“But, Mommy I’m Not Allowed…”

By August of 1986, we had three children, Eric, our very obedient boy, Rachel, and Autumn, our quiet one. You’ve already heard about Rachel, she’s the one with the Cotton Socks that brought down the Great Wall. Autumn’s little girl exploits will come; but, this story isn’t about either of our girls. This story is about our firstborn, our calm, obedient one; our son.

And so it begins…

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Once upon a time in a faraway land in the North, otherwise known as New Jersey, there lived a little dark-haired boy named Eric. Now, Eric was not your typical little boy. Eric was a very obedient little boy. In fact, Eric was obedient to a fault, which is what this story is about. If I told Eric to ‘stand in the kitchen and wait’, I was convinced that I could have cleaned the entire house, taken out the garbage, done five loads of laundry and he would still be standing there…in the kitchen…waiting. Little did I know that on this particular day, one command I’d given him would come back to bite me. Hard.

There were once dark days in the world. Days when not everyone had a cellphone in their back pocket and the word text was a noun and not a verb. You may not remember those days, but there are certain ones that are hard to forget. I remember clearly a day in September of 1984 when Eric was almost three, Rachel was seven months old,  and Autumn was still just a wish in my heart. It would be one of “those” days.

It was a blustery,  windy,  cool, and rainy day. I packed Eric and Rachel up in their car seats to go to a wellness appointment at our pediatrician’s office. Once both children were contained, we began our journey to Morristown.

A little history, because I love history. Morristown, is a  very old town in New Jersey. In fact, it played a pivotal role in the Revolutionary War. It was here that George Washington established two winter encampments. And, it is also in Morristown that, seemingly, every old house has a plaque stating ‘George Washington Slept Here‘. So many plaques, in fact, that they had convinced my Grandma Moon that George  Washington must have been a ‘dirty old man.’

By 1984, many of these old houses had been transformed into offices. Since homes don’t usually come with parking lots, parking for offices was on the street. These stately old houses were set back far from the road and though the walk to the door sometimes felt like a small marathon, I liked the pediatrician and didn’t mind.

I’d found a parking spot right in front of the doctor’s office, no small feat on a rainy day! I was so excited, I jumped out of my car, pushed the lock button, and slammed the door. That’s when I realized that my keys and my children, were still inside. I knew I couldn’t panic because that would scare my babies. So, I calmly looked at my boy through the window, smiled, and said, “Eric, I need you to be a big boy and help Mommy.”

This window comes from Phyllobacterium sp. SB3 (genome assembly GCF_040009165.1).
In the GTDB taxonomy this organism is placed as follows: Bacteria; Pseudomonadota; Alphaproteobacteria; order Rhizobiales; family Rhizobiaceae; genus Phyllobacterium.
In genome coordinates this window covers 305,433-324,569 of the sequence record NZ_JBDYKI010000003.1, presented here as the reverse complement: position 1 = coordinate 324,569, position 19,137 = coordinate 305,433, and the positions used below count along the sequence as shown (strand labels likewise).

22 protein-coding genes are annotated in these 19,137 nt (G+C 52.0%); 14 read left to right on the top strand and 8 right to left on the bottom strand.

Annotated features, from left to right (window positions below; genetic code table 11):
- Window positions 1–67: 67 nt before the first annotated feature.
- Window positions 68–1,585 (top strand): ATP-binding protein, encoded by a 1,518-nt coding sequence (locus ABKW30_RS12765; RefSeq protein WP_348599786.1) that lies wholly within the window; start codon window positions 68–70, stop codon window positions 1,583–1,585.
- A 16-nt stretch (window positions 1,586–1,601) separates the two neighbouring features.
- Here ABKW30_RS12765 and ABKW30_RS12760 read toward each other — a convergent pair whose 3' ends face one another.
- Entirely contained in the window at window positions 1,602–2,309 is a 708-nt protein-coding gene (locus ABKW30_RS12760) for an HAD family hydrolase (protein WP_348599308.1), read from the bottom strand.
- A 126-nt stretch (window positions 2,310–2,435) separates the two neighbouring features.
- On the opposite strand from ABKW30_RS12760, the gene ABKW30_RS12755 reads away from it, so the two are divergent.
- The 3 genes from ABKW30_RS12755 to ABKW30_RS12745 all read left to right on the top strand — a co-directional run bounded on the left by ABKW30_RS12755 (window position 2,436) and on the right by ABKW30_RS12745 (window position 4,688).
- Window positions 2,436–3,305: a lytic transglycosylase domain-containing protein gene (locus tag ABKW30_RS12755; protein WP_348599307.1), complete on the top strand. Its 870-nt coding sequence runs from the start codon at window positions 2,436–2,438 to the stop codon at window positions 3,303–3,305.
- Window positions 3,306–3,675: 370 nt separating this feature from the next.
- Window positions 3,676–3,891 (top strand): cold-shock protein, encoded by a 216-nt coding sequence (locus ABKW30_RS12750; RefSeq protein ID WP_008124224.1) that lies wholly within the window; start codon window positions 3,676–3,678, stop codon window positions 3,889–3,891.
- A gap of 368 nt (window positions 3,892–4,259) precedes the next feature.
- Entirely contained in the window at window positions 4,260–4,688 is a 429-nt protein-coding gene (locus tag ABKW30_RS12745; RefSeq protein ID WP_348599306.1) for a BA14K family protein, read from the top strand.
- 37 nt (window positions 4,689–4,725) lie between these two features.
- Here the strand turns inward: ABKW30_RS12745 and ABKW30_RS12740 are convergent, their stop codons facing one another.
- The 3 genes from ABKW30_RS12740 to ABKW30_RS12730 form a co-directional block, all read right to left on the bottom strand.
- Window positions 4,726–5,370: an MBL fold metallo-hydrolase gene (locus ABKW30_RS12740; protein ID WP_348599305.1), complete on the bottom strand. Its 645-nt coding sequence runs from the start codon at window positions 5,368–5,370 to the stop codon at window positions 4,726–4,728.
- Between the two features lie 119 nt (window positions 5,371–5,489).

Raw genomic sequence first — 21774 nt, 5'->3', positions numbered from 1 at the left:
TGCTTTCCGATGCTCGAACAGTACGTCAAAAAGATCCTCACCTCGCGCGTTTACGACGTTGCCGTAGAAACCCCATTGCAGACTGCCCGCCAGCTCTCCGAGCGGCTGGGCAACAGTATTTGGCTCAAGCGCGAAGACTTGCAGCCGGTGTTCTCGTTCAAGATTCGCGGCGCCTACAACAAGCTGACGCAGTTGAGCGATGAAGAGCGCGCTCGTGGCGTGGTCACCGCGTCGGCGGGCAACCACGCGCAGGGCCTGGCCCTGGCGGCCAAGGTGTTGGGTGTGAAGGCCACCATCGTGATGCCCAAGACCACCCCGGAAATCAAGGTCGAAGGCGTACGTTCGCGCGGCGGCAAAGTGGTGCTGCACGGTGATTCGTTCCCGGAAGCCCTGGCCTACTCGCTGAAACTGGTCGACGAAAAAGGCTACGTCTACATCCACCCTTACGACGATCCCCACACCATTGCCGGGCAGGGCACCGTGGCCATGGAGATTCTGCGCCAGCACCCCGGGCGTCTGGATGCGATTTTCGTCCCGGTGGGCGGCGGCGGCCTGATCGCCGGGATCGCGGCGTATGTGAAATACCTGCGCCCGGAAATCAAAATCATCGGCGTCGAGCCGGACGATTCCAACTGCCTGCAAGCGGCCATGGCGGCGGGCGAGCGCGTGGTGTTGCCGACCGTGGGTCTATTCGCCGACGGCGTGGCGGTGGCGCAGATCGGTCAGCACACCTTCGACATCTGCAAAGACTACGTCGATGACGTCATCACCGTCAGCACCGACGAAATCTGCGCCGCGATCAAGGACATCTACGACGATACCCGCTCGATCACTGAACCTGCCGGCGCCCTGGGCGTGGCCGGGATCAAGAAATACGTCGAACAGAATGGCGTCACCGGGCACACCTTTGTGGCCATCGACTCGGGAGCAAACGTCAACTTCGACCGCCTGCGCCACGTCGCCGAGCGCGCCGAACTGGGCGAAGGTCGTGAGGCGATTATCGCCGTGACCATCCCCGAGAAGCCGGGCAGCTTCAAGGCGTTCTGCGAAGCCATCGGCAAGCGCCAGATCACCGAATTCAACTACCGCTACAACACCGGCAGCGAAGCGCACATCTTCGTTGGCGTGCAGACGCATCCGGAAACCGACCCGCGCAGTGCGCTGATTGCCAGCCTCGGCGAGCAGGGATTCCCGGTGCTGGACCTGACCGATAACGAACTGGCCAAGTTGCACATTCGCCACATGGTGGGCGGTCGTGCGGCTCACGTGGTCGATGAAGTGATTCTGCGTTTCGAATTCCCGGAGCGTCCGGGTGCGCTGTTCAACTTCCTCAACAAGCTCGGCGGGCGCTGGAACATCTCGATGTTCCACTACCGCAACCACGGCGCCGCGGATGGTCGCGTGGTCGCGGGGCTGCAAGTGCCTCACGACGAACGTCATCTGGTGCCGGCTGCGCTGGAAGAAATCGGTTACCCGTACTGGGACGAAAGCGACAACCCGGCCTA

Okay, Mommy.”

“Eric, I need you to get out of your car seat and unlock the door for Mommy.”

These words were met with silence and as much a look of consternation as an almost four year old can muster.

His voice said, “Mommy, I’m not allowed to get out of my car seat.” The look on his face said, “You must be crazy!

“Yes, Eric, Mommy knows that; but this time it’s okay because Mommy needs your help. So, please get out of your car seat and unlock the door.”

Silence.

Mommy, I’m not allowed to get out of my car seat.” He was almost angry.

It was then that I realized Eric thought this was some kind of a ‘sick’ test, I was putting him through. What kind of a Mommy was I?

I tried again.

“Eric, honey, you won’t get in trouble if you get out of your car seat this one time and help Mommy.”

At this point, Eric’s little chin was quivering. My poor little boy was upset and to top it all off, Rachel started crying.

Mommy, Rachel is crying.”

“I know, Eric. If you open the door for Mommy, I’ll make her stop, but I need you to climb out of your car seat and unlock the door.”

I’d love to say that Eric obeyed at that point, but it took about five more minutes, that seemed like an eternity; and Rachel’s crying jumping into high gear before he finally, with tear-filled eyes, complied. It took a new superhero figurine to convince Eric that he wasn’t in trouble and that he’d done a good thing. It took me a long time to contemplate what we’d done to make our son so afraid of disobeying. I finally decided that this was our boy…an obedient, little perfectionist, who told on his sisters for the smallest infraction, and was appalled when they disobeyed.

My boy is a 36 year old man today. He’s still obedient, but now to the Cross. He’s less of a perfectionist, because he knows only Jesus is perfect; and he loves his sisters with all of his heart. He is a devoted husband to our sweet, Kylene; and a  wonderful Daddy to two beautiful little boys, Colby and Sawyer. He is all of those things and more, but, overall, he will always be my little boy…and he really is a very big deal.

Happy Birthday, Eric! You are so very loved!

 

 

About Not That Big a Deal

Roxanne has a gift for writing and making people laugh. She enjoys sharing both with as many as she can.
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